Even the so-called best places to work are often not what they're cracked up to be. In 1992, Sprint won a place on Working Mother magazine's list of the top 100 places for women to work. Sprint operators were amazed as they read the descriptions of flextime, job-sharing, and adoption aid, which none of them enjoyed. It turned out the company did have such policies -- but only for managers. If you were a customer agent, the sole flexible option open to you was to be 15 minutes late once within a three-month period, provided you made up the 15 minutes at the end of that shift. (The operators signed a petition to the magazine expressing their objection -- the company failed to make the list the following year.) A friend's husband works at a company frequently on "best lists" for its work-life policies. Yet when he applied for a promotion, his manager told him his "family obligations were a factor against him." Only after an expensive nationwide search failed to find someone did they offer him the job.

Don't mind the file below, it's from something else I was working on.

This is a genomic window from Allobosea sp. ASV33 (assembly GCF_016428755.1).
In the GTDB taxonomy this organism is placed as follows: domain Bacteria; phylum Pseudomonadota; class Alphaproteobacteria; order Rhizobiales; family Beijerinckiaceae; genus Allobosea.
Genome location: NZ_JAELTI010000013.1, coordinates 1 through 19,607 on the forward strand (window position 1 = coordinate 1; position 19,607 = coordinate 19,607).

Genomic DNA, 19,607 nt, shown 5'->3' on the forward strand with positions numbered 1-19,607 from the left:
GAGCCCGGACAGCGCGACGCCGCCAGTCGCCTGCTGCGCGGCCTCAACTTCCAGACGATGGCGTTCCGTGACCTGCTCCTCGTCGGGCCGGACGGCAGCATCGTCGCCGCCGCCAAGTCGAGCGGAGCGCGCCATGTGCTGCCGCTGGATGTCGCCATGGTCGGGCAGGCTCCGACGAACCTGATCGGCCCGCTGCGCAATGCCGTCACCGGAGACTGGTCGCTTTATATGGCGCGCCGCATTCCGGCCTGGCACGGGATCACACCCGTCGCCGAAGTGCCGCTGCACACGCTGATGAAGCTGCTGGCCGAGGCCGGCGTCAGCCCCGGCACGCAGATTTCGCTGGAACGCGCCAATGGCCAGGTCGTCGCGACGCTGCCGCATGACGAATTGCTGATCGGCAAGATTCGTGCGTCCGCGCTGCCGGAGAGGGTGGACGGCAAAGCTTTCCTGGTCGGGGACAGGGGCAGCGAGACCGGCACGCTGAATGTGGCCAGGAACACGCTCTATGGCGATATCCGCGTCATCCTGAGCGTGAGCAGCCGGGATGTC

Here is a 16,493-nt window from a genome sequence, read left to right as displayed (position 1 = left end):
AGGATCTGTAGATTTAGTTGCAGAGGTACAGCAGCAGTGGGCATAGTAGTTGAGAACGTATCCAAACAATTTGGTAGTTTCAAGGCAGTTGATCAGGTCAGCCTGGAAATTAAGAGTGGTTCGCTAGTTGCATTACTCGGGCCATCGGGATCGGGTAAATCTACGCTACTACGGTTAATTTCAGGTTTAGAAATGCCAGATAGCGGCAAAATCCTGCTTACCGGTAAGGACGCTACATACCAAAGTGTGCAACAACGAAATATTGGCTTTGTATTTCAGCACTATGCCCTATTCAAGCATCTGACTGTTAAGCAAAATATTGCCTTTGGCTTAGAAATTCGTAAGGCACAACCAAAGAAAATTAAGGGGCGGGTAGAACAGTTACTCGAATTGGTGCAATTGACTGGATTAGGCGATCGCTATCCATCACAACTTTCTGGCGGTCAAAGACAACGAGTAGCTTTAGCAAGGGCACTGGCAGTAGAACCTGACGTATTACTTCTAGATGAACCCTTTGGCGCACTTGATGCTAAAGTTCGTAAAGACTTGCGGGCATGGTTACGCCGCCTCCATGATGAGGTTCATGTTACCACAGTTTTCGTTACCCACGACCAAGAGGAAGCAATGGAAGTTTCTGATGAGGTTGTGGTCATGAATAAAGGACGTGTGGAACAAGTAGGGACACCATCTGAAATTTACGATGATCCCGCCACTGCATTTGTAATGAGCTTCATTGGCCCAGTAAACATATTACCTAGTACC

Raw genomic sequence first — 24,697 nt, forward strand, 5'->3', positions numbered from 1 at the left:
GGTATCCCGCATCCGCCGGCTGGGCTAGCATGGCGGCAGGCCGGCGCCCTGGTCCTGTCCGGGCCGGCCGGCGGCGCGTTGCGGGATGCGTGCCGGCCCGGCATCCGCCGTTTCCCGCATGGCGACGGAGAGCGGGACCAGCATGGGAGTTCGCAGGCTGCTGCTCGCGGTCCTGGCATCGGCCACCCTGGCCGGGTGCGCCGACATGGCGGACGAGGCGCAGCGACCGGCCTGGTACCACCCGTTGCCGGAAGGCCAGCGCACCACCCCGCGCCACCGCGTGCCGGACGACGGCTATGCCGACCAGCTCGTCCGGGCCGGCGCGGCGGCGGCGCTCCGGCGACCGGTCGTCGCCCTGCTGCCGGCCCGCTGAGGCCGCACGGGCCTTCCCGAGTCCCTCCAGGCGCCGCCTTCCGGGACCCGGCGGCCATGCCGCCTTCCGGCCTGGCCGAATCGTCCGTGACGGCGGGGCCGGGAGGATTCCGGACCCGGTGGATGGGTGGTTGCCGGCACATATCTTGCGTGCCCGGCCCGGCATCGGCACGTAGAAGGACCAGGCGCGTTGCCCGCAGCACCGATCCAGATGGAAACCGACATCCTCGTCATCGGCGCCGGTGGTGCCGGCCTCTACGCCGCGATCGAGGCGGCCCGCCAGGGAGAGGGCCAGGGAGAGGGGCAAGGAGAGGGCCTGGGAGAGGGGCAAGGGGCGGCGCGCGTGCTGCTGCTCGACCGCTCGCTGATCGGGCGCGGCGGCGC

Many employers say they have flexible policies -- but a closer look reveals that the policies are up to manager discretion. Consider the printing company on Long Island, which had won awards for its on-site childcare center but also had a policy of mandatory overtime. In the late 1990s, one worker told me what happened when her mother was dying and she wanted to leave work at 5 p.m. every day. "What's the problem?" her manager told her. "Your child is in the center and they're open until 6." She explained about her mother's condition. "Well," he demanded, "how long is this thing with your mother going to last?"